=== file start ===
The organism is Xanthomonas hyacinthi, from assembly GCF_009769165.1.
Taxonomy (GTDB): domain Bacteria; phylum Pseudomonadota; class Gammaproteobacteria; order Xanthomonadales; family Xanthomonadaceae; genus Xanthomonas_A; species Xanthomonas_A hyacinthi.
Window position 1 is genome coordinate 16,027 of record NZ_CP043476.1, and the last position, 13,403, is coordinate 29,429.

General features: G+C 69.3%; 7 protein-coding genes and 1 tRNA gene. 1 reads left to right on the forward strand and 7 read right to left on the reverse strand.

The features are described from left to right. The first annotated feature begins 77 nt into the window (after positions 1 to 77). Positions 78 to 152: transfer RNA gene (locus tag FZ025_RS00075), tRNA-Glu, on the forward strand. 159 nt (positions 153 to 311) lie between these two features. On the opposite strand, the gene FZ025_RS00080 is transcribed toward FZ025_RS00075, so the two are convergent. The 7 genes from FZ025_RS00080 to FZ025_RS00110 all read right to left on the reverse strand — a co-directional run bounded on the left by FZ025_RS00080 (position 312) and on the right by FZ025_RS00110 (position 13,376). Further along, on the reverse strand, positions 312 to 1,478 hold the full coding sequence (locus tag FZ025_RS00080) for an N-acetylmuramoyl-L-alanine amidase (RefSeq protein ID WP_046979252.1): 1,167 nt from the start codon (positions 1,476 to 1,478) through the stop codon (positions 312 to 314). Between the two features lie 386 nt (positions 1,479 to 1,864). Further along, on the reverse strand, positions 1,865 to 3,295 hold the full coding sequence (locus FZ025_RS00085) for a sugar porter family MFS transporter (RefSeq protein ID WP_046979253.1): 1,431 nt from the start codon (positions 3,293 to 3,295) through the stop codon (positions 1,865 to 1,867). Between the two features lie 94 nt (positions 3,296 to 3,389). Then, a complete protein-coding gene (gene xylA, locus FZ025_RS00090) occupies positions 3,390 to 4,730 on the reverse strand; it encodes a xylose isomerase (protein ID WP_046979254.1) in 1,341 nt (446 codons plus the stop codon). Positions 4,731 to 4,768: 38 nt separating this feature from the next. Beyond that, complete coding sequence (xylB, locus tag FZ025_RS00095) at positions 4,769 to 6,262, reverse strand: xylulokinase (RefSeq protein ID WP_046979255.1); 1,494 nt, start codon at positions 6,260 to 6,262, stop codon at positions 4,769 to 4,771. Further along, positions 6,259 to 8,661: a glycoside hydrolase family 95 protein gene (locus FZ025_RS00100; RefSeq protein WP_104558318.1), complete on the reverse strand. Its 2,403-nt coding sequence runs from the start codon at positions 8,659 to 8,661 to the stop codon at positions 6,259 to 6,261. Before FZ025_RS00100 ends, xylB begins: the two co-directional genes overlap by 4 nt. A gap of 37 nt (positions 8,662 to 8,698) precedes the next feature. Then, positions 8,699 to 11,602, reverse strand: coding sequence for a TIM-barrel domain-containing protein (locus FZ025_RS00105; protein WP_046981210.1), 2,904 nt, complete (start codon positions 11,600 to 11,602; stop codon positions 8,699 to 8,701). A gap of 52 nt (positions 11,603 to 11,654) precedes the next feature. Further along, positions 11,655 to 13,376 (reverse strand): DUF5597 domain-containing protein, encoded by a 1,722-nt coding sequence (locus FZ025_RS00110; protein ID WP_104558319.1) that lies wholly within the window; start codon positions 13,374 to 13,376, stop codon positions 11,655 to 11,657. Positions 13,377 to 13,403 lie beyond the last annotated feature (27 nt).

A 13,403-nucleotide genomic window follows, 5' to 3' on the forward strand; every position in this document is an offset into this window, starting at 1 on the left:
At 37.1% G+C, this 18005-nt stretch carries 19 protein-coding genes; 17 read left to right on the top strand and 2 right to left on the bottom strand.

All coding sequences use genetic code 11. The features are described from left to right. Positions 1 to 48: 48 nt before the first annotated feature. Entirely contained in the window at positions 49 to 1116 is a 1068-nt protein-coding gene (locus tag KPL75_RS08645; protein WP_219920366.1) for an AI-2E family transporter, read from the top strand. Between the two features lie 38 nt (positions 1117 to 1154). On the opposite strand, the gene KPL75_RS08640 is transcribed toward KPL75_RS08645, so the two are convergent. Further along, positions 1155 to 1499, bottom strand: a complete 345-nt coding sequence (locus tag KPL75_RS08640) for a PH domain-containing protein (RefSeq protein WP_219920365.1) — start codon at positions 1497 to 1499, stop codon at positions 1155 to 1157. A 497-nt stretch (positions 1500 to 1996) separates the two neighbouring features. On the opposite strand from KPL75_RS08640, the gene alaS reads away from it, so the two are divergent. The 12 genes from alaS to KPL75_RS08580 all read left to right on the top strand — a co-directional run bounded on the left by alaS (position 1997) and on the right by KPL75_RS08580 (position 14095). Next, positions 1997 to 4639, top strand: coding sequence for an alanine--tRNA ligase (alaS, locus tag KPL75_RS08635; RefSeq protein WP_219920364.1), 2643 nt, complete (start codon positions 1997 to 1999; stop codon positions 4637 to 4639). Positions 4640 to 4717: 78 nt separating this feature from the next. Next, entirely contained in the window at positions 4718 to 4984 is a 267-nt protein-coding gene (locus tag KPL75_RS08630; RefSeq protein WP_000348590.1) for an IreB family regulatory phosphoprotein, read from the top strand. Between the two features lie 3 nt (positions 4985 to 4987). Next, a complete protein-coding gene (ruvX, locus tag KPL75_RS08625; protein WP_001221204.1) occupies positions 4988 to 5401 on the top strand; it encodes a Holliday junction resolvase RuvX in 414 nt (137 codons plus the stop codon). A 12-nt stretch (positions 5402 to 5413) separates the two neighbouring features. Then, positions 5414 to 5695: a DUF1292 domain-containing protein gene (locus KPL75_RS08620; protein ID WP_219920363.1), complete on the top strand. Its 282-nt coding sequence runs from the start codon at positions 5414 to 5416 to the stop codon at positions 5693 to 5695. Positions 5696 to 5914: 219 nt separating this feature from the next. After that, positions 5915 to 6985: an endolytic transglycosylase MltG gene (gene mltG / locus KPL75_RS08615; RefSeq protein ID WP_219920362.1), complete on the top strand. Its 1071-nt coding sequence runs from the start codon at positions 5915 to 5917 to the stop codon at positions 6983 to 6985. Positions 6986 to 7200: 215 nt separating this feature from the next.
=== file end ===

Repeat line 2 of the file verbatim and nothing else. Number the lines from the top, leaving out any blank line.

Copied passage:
Taxonomy (GTDB): domain Bacteria; phylum Pseudomonadota; class Gammaproteobacteria; order Xanthomonadales; family Xanthomonadaceae; genus Xanthomonas_A; species Xanthomonas_A hyacinthi.